18 April 2006

A Sea of Questions.

Wednesday, April 12. I just finished the Teaching Company course, Philosophy as a Guide to Living (PGTL), by Stephen Erickson. I have so many ideas running around in my head and so many blog drafts on my desktop that I need to stop listening to courses for awhile and write down some of these thoughts. So we might see a flurry of blogs from me, inspired by ideas from PGTL, plus courses I listened to several months ago, and a few books that I am reading.

The first twenty-three PGTL lectures discussed many different philosophers' thoughts on the meaning of life and on what it means to be human. As I put lecture twenty-four into my CD player, I wondered if Prof. Erickson would wrap it all up and tell me the meaning of life. But he didn't, and by this last lecture, I didn't really expect him to. Throughout, he carefully gave us a lot of information, but not his judgements on that information. He gave us guidelines from several sources, and we can pick and choose our favorites.

In lecture twenty-four, he acknowledges that he is leaving us in a sea of ideas. I think of it as a sea of questions.

One point in particular that I like from this last lecture is this: Prof. Erickson spoke that philosophy, at its best, asks questions; institutionalized religion, at its best, gives answers. Some people are happy to be given answers by a religion, but as I've already stated in my blog, I am an atheist. I ask questions, and expect my outlook on life to always be in flux as I find new questions and see new answers. I've always been this way, now I understand and accept myself a little better. I don't care if anyone else makes the decision to believe in God, that's up to them and has nothing to do with me.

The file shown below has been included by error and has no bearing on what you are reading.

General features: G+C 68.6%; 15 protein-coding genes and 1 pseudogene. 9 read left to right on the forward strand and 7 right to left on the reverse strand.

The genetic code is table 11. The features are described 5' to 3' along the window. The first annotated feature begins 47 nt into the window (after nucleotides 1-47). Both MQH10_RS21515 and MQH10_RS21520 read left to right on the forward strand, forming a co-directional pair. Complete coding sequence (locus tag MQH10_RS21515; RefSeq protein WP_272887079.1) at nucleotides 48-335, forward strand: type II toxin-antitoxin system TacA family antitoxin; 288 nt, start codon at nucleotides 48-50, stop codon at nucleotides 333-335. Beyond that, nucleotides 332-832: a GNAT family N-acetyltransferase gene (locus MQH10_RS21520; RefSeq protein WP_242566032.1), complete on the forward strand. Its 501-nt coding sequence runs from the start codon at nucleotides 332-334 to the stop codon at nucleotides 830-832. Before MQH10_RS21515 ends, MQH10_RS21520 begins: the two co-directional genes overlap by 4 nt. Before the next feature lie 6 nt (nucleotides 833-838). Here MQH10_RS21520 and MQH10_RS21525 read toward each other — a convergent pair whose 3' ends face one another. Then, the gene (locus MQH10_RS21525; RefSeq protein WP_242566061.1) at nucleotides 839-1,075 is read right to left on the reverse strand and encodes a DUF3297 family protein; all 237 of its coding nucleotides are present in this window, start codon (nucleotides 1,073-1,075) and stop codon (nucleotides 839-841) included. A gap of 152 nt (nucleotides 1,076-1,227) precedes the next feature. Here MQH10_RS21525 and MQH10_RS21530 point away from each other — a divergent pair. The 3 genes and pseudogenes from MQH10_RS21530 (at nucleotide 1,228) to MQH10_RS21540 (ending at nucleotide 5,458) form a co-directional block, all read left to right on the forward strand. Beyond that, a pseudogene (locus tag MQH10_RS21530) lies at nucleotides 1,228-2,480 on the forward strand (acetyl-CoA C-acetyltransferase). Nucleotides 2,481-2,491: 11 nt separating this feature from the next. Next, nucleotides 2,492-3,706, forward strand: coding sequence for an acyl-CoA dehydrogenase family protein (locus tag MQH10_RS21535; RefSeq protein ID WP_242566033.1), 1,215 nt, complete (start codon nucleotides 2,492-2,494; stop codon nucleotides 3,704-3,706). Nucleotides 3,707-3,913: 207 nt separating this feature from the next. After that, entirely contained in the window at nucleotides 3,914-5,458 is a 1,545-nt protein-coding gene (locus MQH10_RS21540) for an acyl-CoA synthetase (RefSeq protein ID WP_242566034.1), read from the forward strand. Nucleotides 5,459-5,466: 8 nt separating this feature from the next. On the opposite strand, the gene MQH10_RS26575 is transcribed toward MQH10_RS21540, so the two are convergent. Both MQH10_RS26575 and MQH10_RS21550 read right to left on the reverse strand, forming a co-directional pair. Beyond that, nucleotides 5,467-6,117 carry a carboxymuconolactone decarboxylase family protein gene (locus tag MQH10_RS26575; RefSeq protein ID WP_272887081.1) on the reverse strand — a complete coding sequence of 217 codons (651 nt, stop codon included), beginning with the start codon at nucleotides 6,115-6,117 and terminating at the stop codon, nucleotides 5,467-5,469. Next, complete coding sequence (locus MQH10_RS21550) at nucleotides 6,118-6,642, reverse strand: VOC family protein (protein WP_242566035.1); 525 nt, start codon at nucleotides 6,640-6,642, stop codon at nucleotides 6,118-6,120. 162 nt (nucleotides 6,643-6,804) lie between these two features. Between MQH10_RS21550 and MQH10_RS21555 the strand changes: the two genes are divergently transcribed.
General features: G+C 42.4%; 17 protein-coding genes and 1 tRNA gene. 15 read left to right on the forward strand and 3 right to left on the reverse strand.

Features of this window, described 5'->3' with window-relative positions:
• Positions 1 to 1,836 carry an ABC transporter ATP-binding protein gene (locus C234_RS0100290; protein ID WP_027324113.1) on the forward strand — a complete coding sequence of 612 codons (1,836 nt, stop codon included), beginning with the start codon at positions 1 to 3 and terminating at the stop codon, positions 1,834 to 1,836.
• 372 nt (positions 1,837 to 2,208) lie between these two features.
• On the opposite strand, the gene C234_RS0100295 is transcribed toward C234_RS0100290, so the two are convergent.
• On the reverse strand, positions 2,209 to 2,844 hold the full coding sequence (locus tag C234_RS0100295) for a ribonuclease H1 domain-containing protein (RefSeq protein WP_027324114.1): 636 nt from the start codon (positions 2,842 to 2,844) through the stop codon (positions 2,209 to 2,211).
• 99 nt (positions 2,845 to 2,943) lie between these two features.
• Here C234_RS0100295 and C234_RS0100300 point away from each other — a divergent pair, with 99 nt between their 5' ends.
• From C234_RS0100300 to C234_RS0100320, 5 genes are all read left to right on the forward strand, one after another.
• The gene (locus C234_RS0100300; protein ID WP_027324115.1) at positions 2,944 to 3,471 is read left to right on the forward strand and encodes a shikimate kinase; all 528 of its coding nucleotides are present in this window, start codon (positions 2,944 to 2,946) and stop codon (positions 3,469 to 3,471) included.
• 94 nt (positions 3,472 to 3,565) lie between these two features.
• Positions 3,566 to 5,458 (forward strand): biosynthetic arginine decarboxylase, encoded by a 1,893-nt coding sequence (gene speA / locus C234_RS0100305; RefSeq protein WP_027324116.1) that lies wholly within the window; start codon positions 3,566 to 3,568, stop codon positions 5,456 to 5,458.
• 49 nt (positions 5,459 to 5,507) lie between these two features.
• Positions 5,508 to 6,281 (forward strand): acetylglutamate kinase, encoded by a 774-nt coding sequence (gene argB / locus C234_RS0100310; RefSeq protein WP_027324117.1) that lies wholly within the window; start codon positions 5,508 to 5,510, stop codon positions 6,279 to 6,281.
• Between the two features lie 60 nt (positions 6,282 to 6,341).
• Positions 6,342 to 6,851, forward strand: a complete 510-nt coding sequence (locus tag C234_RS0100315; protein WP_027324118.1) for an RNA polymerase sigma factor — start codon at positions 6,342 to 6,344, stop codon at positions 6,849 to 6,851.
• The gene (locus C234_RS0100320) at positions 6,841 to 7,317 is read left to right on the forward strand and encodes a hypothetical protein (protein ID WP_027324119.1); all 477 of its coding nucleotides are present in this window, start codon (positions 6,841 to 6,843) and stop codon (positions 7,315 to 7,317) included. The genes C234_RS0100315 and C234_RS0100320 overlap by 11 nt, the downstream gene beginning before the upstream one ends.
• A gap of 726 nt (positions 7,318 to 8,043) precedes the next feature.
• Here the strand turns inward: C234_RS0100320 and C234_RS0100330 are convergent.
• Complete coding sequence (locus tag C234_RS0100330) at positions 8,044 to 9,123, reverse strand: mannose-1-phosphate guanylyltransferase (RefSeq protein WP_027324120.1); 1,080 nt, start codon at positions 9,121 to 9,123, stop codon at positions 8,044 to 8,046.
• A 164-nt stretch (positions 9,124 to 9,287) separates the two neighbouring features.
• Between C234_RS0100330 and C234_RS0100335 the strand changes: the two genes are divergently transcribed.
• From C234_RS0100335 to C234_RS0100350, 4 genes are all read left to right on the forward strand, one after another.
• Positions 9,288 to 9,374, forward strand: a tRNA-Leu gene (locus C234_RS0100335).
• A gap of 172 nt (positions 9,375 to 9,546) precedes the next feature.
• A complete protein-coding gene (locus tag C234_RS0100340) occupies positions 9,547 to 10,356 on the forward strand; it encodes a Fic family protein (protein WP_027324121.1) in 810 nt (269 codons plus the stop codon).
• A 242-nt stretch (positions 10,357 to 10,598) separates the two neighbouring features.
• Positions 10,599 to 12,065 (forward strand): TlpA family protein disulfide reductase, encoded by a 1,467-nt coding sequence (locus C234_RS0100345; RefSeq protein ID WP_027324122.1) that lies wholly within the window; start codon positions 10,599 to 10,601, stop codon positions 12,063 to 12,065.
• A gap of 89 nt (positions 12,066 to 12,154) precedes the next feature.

The course ends with a look to the future, with ideas familiar to me from years of both following the biotech field and from reading science fiction. Erickson quotes the Hebrew Bible, the book of Job: "We are on the wings of the morning". In 2006, it is too early for humans to see what kind of a day it will be. So many changes are sure to come as biotechnology advances. What if we can enhance different of our faculties? Modify our intelligence? Augment our senses? Eliminate any desirable urges? Live very long lives? What then will it mean to be human?

A sea of questions to ponder in the wings of this morning.

wings of the morning

Here's a cool picture of the moon, setting in the same sunrise, through the clouds. Note the planet (?) in the photo too:


Note to my teacher:

Thank you, Prof. Erickson, for sharing your knowledge with us. The course was just what I wanted, and I am once again reminded how well human society can work. I like touching on philosophy, but most of my life I have spent studying chemistry (perhaps I could say cooking and computers too), but the thought of hefting home books written by philosophers just makes me weary. From your tone of voice, I feel that you would like nothing more than to curl up with Eternal Returns or a similar tome. Since you have studied philosophy in depth, I can trust the information that you presented in the lectures. Some of the philosophers I might explore further, but thanks to you, I now know which ones interest me. Perhaps the best thing that I got from the course is that now while I am ruminating on philosophical ideas, I am now much more confident to think for myself.


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